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By IH Wednesday 10 April 2013 Updated: 16/04 08:17
FRIENDS and family gathered to say farewell to Richard Griffiths at the actor's funeral in Stratford on Tuesday (April 9).
The 65-year-old, who lived near in Bearley, was one of the country's best-loved and most instantly recognisable stage and screen actors, known to millions as Uncle Vernon in the Harry Potter films, Uncle Monty in the cult British film Withnail and I, and on stage and screen as the inspirational teacher in The History Boys.
Many famous faces were among the 300 mourners at Holy Trinity Church including Harry Potter star Daniel Radcliffe, Alan Bennett, Michael Palin, Nigel Havers, Downton Abbey creator Julian Fellowes, Mr Griffiths' godson the comedian Jack Whitehall, and fellow Stratford resident actors David Bradley and John Nettles,
Richard E Grant paid tribute to his Withnail and I co-star by sending a wreath of root vegetables to his funeral - a reference to their roles in the film - in which Uncle Monty proclaims "The carrot has mystery. Flowers are essentially tarts". Withnail & I has been cited as the most quoted of all time.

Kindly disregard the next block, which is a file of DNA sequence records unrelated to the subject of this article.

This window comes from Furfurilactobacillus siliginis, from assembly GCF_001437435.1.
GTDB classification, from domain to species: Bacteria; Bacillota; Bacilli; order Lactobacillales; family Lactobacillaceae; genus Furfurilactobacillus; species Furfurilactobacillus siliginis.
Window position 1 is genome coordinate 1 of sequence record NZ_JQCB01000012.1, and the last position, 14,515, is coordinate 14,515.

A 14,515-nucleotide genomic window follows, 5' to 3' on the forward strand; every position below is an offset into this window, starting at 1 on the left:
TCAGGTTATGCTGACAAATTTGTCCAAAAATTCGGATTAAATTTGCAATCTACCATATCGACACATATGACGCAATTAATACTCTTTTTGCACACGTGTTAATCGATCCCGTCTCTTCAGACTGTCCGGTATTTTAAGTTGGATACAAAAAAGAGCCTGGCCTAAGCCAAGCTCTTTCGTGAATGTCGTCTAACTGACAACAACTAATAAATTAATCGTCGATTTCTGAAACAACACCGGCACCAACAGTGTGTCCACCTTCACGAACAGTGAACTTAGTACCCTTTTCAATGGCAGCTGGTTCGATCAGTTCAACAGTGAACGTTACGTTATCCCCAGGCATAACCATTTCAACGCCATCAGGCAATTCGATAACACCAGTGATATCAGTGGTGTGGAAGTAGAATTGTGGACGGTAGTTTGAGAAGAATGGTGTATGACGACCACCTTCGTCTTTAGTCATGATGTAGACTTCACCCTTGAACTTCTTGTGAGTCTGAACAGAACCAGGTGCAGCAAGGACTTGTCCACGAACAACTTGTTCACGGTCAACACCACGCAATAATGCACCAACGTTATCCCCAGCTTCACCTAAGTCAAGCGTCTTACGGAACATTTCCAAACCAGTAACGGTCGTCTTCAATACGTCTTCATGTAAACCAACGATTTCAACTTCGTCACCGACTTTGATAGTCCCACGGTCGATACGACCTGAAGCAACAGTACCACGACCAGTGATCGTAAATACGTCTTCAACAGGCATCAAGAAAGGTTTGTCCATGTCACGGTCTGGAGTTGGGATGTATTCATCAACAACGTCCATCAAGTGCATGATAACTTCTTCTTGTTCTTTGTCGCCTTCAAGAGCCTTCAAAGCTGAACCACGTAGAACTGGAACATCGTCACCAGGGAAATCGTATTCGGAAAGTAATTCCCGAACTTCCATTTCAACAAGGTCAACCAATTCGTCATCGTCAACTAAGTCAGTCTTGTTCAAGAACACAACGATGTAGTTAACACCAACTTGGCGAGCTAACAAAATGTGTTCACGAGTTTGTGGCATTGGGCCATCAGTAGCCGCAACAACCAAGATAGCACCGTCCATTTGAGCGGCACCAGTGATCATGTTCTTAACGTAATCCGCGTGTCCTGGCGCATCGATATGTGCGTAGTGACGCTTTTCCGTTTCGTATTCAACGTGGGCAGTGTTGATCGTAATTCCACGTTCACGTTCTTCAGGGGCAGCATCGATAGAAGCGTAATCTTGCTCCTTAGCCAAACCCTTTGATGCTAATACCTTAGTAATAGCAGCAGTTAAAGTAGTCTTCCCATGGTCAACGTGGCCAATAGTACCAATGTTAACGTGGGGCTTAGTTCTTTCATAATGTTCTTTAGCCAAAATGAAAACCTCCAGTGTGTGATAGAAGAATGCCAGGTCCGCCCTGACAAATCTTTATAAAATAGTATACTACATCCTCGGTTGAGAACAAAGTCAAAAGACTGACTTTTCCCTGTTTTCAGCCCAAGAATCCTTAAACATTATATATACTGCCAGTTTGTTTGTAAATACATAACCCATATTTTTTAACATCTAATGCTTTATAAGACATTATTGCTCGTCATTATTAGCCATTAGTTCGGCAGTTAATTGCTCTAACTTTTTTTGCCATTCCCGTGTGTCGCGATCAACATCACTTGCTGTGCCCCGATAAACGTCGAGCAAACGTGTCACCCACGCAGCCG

Dame Judi Dench sent a more traditional floral tribute - a single rose.
Downton Abbey star Penelope Wilton read from Edward Lear's The Owl and the Pussycat and fellow actor Paul Jesson read an excerpt from Kenneth Grahame's Wind In The Willows, before two more poems read by family friends.
Former Bond girl Carmen Du Sautoy read from Ecclesiastes, then tenor Graham Neal sung Danny Boy.
After the congregation sang There Is A Green Hill Far Away, former Coronation Street actor John Bowe read from Act Four Scene One of Shakespeare's The Tempest.
The coffin left the church after the final hymn, Thine Be the Glory, to a recital of Bach's Brandenburg Concertos.
Mr Griffith's agent Simon Beresford said the fineral was a 'wonderful celebration' of the actor's life
He said: "It was a sad day but there were also lots of smiles and laughs.
"It was a wonderful celebration of Richard's life."
Born in North Yorkshire, as a young actor in the 1970s he spent a number of years on the RSC stage in Stratford, playing roles including Bottom, Trinculo and Henry VIII.
He was awarded an OBE for services to drama in 2007.
Mr Griffiths died on March 28 after complications following heart surgery. He is survived by wife Heather.
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